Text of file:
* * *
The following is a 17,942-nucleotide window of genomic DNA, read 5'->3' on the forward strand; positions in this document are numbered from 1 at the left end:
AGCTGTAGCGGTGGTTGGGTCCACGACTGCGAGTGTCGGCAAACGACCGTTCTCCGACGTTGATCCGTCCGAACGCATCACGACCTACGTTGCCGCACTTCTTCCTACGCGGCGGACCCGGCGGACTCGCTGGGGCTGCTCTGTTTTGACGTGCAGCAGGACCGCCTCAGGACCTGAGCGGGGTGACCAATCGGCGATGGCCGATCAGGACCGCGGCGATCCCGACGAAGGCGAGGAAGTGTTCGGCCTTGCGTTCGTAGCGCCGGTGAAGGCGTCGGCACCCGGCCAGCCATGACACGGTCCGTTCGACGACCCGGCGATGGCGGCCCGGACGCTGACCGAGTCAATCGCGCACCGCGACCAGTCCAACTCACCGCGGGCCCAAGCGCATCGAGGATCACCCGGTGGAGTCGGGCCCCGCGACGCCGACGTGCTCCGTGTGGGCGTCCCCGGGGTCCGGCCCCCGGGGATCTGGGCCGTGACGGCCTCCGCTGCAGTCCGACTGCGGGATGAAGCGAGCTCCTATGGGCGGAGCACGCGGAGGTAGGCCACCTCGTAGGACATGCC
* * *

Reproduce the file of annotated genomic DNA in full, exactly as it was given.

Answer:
The following is a 17,942-nucleotide window of genomic DNA, read 5'->3' on the forward strand; positions in this document are numbered from 1 at the left end:
AGCTGTAGCGGTGGTTGGGTCCACGACTGCGAGTGTCGGCAAACGACCGTTCTCCGACGTTGATCCGTCCGAACGCATCACGACCTACGTTGCCGCACTTCTTCCTACGCGGCGGACCCGGCGGACTCGCTGGGGCTGCTCTGTTTTGACGTGCAGCAGGACCGCCTCAGGACCTGAGCGGGGTGACCAATCGGCGATGGCCGATCAGGACCGCGGCGATCCCGACGAAGGCGAGGAAGTGTTCGGCCTTGCGTTCGTAGCGCCGGTGAAGGCGTCGGCACCCGGCCAGCCATGACACGGTCCGTTCGACGACCCGGCGATGGCGGCCCGGACGCTGACCGAGTCAATCGCGCACCGCGACCAGTCCAACTCACCGCGGGCCCAAGCGCATCGAGGATCACCCGGTGGAGTCGGGCCCCGCGACGCCGACGTGCTCCGTGTGGGCGTCCCCGGGGTCCGGCCCCCGGGGATCTGGGCCGTGACGGCCTCCGCTGCAGTCCGACTGCGGGATGAAGCGAGCTCCTATGGGCGGAGCACGCGGAGGTAGGCCACCTCGTAGGACATGCC